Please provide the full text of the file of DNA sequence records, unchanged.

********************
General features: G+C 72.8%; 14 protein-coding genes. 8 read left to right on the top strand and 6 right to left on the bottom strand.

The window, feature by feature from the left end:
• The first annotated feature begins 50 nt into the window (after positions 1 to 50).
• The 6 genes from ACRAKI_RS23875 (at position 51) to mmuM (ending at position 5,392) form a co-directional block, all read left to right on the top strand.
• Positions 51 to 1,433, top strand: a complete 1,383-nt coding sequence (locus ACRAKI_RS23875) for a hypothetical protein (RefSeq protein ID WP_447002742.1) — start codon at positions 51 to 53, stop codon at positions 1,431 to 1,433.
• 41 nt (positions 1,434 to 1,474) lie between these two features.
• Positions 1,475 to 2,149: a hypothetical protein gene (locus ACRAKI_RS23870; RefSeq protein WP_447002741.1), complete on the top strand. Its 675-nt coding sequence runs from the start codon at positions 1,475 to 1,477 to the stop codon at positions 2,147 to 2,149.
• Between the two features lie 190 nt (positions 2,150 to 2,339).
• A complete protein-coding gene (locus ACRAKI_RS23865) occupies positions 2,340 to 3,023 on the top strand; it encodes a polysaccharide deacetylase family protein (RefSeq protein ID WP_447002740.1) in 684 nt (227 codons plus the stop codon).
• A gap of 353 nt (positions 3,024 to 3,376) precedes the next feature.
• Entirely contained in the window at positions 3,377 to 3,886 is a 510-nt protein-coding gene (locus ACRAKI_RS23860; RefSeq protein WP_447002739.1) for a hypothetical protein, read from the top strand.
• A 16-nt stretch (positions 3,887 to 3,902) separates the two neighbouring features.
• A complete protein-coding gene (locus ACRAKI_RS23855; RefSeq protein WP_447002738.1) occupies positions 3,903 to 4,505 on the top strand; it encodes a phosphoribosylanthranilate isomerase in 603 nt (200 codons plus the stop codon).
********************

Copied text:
General features: G+C 72.8%; 14 protein-coding genes. 8 read left to right on the top strand and 6 right to left on the bottom strand.

The window, feature by feature from the left end:
• The first annotated feature begins 50 nt into the window (after positions 1 to 50).
• The 6 genes from ACRAKI_RS23875 (at position 51) to mmuM (ending at position 5,392) form a co-directional block, all read left to right on the top strand.
• Positions 51 to 1,433, top strand: a complete 1,383-nt coding sequence (locus ACRAKI_RS23875) for a hypothetical protein (RefSeq protein ID WP_447002742.1) — start codon at positions 51 to 53, stop codon at positions 1,431 to 1,433.
• 41 nt (positions 1,434 to 1,474) lie between these two features.
• Positions 1,475 to 2,149: a hypothetical protein gene (locus ACRAKI_RS23870; RefSeq protein WP_447002741.1), complete on the top strand. Its 675-nt coding sequence runs from the start codon at positions 1,475 to 1,477 to the stop codon at positions 2,147 to 2,149.
• Between the two features lie 190 nt (positions 2,150 to 2,339).
• A complete protein-coding gene (locus ACRAKI_RS23865) occupies positions 2,340 to 3,023 on the top strand; it encodes a polysaccharide deacetylase family protein (RefSeq protein ID WP_447002740.1) in 684 nt (227 codons plus the stop codon).
• A gap of 353 nt (positions 3,024 to 3,376) precedes the next feature.
• Entirely contained in the window at positions 3,377 to 3,886 is a 510-nt protein-coding gene (locus ACRAKI_RS23860; RefSeq protein WP_447002739.1) for a hypothetical protein, read from the top strand.
• A 16-nt stretch (positions 3,887 to 3,902) separates the two neighbouring features.
• A complete protein-coding gene (locus ACRAKI_RS23855; RefSeq protein WP_447002738.1) occupies positions 3,903 to 4,505 on the top strand; it encodes a phosphoribosylanthranilate isomerase in 603 nt (200 codons plus the stop codon).